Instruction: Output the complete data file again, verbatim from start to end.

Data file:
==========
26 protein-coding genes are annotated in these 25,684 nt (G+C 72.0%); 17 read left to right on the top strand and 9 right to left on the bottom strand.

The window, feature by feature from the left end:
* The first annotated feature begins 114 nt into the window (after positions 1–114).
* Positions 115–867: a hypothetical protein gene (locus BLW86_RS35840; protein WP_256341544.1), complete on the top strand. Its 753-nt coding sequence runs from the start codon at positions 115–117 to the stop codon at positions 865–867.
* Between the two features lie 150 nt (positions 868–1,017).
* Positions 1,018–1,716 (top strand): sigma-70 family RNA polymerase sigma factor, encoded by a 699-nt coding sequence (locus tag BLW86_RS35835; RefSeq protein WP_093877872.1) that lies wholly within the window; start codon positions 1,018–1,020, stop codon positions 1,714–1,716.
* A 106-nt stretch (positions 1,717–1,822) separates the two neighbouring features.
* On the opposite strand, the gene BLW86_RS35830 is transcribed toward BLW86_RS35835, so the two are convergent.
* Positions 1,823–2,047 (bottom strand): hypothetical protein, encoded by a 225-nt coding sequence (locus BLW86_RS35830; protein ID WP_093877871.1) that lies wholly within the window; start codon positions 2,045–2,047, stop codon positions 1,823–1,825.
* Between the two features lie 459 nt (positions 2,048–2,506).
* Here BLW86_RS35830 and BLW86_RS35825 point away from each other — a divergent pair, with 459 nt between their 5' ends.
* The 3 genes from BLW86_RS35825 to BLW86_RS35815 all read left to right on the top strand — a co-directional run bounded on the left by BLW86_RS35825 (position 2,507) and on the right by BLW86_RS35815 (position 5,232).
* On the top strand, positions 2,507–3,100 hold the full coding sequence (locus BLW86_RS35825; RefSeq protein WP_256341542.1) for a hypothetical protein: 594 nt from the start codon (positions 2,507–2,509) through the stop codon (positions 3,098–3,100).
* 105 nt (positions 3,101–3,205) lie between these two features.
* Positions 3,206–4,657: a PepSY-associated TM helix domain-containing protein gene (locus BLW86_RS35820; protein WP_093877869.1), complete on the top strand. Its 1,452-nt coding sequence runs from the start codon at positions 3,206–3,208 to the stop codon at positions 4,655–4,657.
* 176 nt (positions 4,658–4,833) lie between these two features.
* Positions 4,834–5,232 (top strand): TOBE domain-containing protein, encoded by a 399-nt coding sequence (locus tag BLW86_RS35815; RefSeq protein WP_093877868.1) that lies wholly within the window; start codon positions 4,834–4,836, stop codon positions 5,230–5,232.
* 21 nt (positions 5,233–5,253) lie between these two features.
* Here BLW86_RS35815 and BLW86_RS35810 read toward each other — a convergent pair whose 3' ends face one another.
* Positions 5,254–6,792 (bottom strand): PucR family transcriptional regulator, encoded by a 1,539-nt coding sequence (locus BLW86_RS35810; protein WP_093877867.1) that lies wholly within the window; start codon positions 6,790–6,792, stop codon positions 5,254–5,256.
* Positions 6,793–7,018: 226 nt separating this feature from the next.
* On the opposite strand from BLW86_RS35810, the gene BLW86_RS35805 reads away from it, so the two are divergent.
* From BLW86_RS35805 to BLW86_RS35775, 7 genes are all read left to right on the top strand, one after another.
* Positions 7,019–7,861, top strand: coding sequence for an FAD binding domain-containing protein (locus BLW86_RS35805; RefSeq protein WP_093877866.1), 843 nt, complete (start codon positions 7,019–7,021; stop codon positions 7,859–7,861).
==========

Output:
26 protein-coding genes are annotated in these 25,684 nt (G+C 72.0%); 17 read left to right on the top strand and 9 right to left on the bottom strand.

The window, feature by feature from the left end:
* The first annotated feature begins 114 nt into the window (after positions 1–114).
* Positions 115–867: a hypothetical protein gene (locus BLW86_RS35840; protein WP_256341544.1), complete on the top strand. Its 753-nt coding sequence runs from the start codon at positions 115–117 to the stop codon at positions 865–867.
* Between the two features lie 150 nt (positions 868–1,017).
* Positions 1,018–1,716 (top strand): sigma-70 family RNA polymerase sigma factor, encoded by a 699-nt coding sequence (locus tag BLW86_RS35835; RefSeq protein WP_093877872.1) that lies wholly within the window; start codon positions 1,018–1,020, stop codon positions 1,714–1,716.
* A 106-nt stretch (positions 1,717–1,822) separates the two neighbouring features.
* On the opposite strand, the gene BLW86_RS35830 is transcribed toward BLW86_RS35835, so the two are convergent.
* Positions 1,823–2,047 (bottom strand): hypothetical protein, encoded by a 225-nt coding sequence (locus BLW86_RS35830; protein ID WP_093877871.1) that lies wholly within the window; start codon positions 2,045–2,047, stop codon positions 1,823–1,825.
* Between the two features lie 459 nt (positions 2,048–2,506).
* Here BLW86_RS35830 and BLW86_RS35825 point away from each other — a divergent pair, with 459 nt between their 5' ends.
* The 3 genes from BLW86_RS35825 to BLW86_RS35815 all read left to right on the top strand — a co-directional run bounded on the left by BLW86_RS35825 (position 2,507) and on the right by BLW86_RS35815 (position 5,232).
* On the top strand, positions 2,507–3,100 hold the full coding sequence (locus BLW86_RS35825; RefSeq protein WP_256341542.1) for a hypothetical protein: 594 nt from the start codon (positions 2,507–2,509) through the stop codon (positions 3,098–3,100).
* 105 nt (positions 3,101–3,205) lie between these two features.
* Positions 3,206–4,657: a PepSY-associated TM helix domain-containing protein gene (locus BLW86_RS35820; protein WP_093877869.1), complete on the top strand. Its 1,452-nt coding sequence runs from the start codon at positions 3,206–3,208 to the stop codon at positions 4,655–4,657.
* 176 nt (positions 4,658–4,833) lie between these two features.
* Positions 4,834–5,232 (top strand): TOBE domain-containing protein, encoded by a 399-nt coding sequence (locus tag BLW86_RS35815; RefSeq protein WP_093877868.1) that lies wholly within the window; start codon positions 4,834–4,836, stop codon positions 5,230–5,232.
* 21 nt (positions 5,233–5,253) lie between these two features.
* Here BLW86_RS35815 and BLW86_RS35810 read toward each other — a convergent pair whose 3' ends face one another.
* Positions 5,254–6,792 (bottom strand): PucR family transcriptional regulator, encoded by a 1,539-nt coding sequence (locus BLW86_RS35810; protein WP_093877867.1) that lies wholly within the window; start codon positions 6,790–6,792, stop codon positions 5,254–5,256.
* Positions 6,793–7,018: 226 nt separating this feature from the next.
* On the opposite strand from BLW86_RS35810, the gene BLW86_RS35805 reads away from it, so the two are divergent.
* From BLW86_RS35805 to BLW86_RS35775, 7 genes are all read left to right on the top strand, one after another.
* Positions 7,019–7,861, top strand: coding sequence for an FAD binding domain-containing protein (locus BLW86_RS35805; RefSeq protein WP_093877866.1), 843 nt, complete (start codon positions 7,019–7,021; stop codon positions 7,859–7,861).